Page Two articles are from our reader community.

(The author has contributed to the I-732 campaign but has no other affiliation with it.)

Initiative 732 would establish a tax on fossil fuels consumed in Washington State, ramping up over 2 years to the equivalent of $25/ton of carbon emissions, and then increasing by 3.5%/year (plus inflation). The revenue would be used to reduce the state sales tax , eliminate the B&O tax for manufacturing, and provide sales-tax rebates to low-income working families.
The I-732 campaign is currently collecting signatures to place the initiative on the November ballot. Further details are available at

Why a revenue-neutral carbon tax?

Most transit advocates are also carbon-reduction advocates, and likely favor some sort of carbon pricing. But why-revenue neutral? Why not designate the proceeds for transit funding and perhaps other climate-friendly government spending?
First and foremost, it is critical to gain consensus in favor of carbon reduction. Without very strong and broad popular support, carbon pricing legislation will fail in the face of spending by fossil-fuel industries and their focus on anti-tax messaging that (whatever your opinion of it) is popular with a large segment of voters. Many moderate and even some conservative voters recognize the dangers of climate change and would favor some climate action. But they are not likely to be urbanists, passionate about transit, nor friendly to increased taxes. Still, we are all agreed on the importance of carbon reduction, and a proposal that focuses on that single objective can gain the necessary consensus across progressive, many moderate, and some conservative voters.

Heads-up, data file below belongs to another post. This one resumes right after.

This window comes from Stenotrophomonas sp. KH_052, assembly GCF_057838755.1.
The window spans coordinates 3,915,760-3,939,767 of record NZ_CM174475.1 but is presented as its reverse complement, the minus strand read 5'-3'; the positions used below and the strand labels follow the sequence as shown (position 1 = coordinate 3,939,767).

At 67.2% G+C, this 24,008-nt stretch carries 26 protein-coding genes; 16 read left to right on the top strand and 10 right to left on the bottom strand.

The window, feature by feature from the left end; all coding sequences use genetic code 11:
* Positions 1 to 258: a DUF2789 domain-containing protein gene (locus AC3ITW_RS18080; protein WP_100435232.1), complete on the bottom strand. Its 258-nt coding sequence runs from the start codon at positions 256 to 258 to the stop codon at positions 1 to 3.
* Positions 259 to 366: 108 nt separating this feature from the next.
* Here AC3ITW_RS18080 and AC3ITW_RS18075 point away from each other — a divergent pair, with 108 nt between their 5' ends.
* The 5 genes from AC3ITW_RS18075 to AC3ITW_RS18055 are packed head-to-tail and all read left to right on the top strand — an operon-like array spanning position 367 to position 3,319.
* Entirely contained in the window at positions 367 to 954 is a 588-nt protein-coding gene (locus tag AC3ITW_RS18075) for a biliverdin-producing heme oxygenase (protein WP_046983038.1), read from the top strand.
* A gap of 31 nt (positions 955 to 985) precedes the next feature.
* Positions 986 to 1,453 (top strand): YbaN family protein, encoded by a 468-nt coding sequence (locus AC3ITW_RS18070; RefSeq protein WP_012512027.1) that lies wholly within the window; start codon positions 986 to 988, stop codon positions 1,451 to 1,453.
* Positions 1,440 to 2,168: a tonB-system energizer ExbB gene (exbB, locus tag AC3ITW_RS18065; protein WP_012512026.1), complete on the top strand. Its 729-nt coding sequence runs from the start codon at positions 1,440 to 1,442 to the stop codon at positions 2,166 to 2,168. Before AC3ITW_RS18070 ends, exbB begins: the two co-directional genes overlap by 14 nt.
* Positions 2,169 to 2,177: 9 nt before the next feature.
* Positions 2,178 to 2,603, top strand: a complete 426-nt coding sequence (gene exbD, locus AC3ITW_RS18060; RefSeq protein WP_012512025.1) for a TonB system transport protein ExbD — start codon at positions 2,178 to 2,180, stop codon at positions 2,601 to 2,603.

What is the goal?

To insist on bundling carbon pricing with other progressive causes endangers that consensus. We have a choice: insist on the entirety of our individual agendas, or find common ground with enough voters to succeed on this critical issue. A revenue-neutral carbon tax provides that common ground.
And once we DO succeed, then we can continue the important debates about further aspects of land use, transportation, and equity.

6 Replies to “Why transit advocates should support I-732: Revenue-Neutral Carbon Tax”

  1. I’ll sign the petition and vote “Yes” if it makes it to the ballot. This is exactly the right way to achieve this. Don’t make it about “sacrifice” or “punishing the fossil fuel industry” or funding [insert your favorite program here]”. Make it purely about incentivizing the use of low-carbon energy sources.

    Thank you.

  2. I have to agree with this. Sales tax discourages, um, sales of products; but we want to encourage sales of products. Carbon tax discourages pollution, which is what we want to discourage. This is a very solid idea.